Novel Risk Factors for Progression of Diabetic and Nondiabetic CKD: Findings From the Chronic Renal Insufficiency Cohort (CRIC) Study

CRIC Study Investigators

Research output: Contribution to journalArticlepeer-review


Rationale & Objective: Identification of novel risk factors for chronic kidney disease (CKD) progression may inform mechanistic investigations and improve identification of high-risk subgroups. The current study aimed to characterize CKD progression across levels of numerous risk factors and identify independent risk factors for CKD progression among those with and without diabetes. Study Design: The Chronic Renal Insufficiency Cohort (CRIC) Study is a prospective cohort study of adults with CKD conducted at 7 US clinical centers. Setting & Participants: Participants (N = 3,379) had up to 12.3 years of follow-up; 47% had diabetes. Predictors: 30 risk factors for CKD progression across sociodemographic, behavioral, clinical, and biochemical domains at baseline. Outcomes: Study outcomes were estimated glomerular filtration rate (eGFR) slope and the composite of halving of eGFR or initiation of kidney replacement therapy. Analytical Approach: Stepwise selection of independent risk factors was performed stratified by diabetes status using linear mixed-effects and Cox proportional hazards models. Results: Among those without and with diabetes, respectively, mean eGFR slope was −1.4 ± 3.3 and −2.7 ± 4.7 mL/min/1.73 m2 per year. Among participants with diabetes, multivariable-adjusted hazard of the composite outcome was approximately 2-fold or greater with higher levels of the inflammatory chemokine CXCL12, the cardiac marker N-terminal pro–B-type natriuretic peptide (NT-proBNP), and the kidney injury marker urinary neutrophil gelatinase-associated lipocalin (NGAL). Among those without diabetes, low serum bicarbonate and higher high-sensitivity troponin T, NT-proBNP, and urinary NGAL levels were all significantly associated with a 1.5-fold or greater rate of the composite outcome. Limitations: The observational study design precludes causal inference. Conclusions: Strong associations for cardiac markers, plasma CXCL12, and urinary NGAL are comparable to that of systolic blood pressure ≥ 140 mm Hg, a well-established risk factor for CKD progression. This warrants further investigation into the potential mechanisms that these markers indicate and opportunities to use them to improve risk stratification.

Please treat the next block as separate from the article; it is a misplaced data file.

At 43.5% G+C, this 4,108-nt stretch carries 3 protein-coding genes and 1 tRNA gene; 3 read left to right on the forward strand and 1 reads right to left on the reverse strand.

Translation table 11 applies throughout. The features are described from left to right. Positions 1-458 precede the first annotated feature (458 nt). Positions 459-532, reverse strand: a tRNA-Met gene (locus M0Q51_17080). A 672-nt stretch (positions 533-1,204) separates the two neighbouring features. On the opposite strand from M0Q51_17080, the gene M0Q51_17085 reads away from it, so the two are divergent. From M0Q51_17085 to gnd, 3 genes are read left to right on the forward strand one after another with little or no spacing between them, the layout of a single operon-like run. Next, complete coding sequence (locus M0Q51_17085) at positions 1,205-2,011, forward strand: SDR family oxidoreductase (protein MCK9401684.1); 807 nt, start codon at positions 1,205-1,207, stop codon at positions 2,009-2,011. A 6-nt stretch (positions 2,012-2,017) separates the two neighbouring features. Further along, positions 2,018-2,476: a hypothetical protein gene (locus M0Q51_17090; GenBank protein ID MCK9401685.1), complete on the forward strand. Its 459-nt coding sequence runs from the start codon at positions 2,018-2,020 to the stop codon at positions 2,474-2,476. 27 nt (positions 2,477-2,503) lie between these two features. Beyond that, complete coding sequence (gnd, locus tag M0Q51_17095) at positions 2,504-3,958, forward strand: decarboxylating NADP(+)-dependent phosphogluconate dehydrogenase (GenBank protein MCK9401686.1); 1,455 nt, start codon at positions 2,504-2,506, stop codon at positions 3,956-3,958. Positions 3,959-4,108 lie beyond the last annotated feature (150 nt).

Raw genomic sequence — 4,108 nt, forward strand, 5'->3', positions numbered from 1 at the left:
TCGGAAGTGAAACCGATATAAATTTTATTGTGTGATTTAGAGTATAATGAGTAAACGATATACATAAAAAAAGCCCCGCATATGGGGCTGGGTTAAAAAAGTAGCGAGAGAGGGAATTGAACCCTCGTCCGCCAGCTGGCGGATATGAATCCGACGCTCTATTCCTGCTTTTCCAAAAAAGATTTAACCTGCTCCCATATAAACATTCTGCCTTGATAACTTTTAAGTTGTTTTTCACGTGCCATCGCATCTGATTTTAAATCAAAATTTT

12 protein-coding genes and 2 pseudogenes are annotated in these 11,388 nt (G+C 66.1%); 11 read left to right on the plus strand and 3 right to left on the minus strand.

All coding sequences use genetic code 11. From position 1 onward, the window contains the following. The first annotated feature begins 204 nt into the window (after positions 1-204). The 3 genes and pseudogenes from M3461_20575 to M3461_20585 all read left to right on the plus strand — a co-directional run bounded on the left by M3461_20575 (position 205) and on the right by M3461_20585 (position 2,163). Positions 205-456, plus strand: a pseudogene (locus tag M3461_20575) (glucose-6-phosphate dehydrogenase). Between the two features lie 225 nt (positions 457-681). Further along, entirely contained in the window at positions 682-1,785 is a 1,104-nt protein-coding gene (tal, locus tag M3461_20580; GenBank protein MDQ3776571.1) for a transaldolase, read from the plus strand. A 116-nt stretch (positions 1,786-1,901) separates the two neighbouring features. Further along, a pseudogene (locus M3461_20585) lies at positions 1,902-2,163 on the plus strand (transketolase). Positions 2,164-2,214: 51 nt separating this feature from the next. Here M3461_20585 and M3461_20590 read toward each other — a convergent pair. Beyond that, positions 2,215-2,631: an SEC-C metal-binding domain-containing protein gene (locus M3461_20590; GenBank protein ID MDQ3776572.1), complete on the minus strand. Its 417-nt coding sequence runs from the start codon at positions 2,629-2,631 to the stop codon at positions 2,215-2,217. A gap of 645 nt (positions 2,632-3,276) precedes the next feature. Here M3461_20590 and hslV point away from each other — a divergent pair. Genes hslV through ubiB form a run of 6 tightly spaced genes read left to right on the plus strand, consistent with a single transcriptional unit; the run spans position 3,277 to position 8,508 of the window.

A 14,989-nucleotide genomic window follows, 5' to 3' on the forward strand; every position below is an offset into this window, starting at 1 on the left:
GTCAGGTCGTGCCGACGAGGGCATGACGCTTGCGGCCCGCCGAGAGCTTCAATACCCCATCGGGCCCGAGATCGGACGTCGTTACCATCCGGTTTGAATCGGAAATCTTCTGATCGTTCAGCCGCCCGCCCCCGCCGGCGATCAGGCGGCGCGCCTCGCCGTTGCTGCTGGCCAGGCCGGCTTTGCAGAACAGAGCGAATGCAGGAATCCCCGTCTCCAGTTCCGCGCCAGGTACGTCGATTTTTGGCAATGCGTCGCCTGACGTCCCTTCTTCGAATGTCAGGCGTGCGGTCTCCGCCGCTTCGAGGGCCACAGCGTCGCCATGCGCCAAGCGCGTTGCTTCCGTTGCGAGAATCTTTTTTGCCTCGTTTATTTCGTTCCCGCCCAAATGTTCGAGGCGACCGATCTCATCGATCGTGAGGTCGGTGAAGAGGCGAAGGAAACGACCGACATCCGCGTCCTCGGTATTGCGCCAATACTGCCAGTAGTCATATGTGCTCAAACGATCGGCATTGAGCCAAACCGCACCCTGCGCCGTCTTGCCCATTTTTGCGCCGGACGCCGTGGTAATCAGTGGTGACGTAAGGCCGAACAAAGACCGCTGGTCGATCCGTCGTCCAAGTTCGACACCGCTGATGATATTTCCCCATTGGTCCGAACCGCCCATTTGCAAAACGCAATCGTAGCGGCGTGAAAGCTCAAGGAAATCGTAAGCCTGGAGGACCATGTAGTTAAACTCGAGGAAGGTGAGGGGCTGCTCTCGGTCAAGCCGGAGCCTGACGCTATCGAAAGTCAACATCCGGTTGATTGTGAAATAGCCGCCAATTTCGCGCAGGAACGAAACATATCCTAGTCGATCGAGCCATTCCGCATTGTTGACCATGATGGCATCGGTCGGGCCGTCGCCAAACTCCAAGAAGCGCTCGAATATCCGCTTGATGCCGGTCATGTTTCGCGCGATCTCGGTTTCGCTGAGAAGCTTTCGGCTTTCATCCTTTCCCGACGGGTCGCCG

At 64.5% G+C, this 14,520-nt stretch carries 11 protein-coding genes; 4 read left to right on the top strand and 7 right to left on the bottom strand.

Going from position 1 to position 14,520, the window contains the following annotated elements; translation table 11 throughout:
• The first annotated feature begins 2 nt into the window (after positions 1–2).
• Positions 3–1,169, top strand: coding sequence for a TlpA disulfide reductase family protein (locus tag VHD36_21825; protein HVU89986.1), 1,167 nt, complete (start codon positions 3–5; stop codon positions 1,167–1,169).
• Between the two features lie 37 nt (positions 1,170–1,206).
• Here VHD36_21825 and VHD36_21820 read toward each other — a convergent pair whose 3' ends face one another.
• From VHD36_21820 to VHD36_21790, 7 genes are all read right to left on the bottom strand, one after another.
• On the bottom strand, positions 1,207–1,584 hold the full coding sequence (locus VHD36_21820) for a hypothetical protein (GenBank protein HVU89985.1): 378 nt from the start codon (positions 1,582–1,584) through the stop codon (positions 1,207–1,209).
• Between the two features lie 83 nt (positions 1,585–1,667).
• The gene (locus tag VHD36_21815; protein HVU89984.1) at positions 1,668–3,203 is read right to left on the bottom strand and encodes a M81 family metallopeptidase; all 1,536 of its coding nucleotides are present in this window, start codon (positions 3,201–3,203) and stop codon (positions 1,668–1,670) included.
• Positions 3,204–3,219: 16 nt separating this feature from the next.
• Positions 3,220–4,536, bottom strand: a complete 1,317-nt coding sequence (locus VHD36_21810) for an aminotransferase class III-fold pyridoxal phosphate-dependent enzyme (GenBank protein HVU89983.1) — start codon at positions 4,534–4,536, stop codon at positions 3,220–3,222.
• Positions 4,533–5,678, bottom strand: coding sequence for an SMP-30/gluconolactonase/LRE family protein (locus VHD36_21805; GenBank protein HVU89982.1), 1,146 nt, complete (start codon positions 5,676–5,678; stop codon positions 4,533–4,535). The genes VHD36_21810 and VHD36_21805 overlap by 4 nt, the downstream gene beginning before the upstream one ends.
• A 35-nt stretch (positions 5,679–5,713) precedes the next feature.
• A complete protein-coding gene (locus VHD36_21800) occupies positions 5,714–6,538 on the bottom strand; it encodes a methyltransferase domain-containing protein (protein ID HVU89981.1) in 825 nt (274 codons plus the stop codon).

Original languageEnglish (US)
Pages (from-to)56-73.e1
JournalAmerican Journal of Kidney Diseases
Issue number1
StatePublished - Jan 2021


  • CKD progression
  • CXCL12
  • Chronic kidney disease (CKD)
  • N-terminal pro-B-type natriuretic peptide (NTproBNP)
  • diabetes
  • eGFR slope
  • end-stage renal disease (ESRD)
  • estimated glomerular filtration rate (eGFR)
  • halving of eGFR
  • inflammatory chemokines
  • kidney replacement therapy (KRT)
  • neutrophil gelatinase-associated lipocalin (NGAL)
  • renal function trajectory
  • risk stratification

ASJC Scopus subject areas

  • Nephrology


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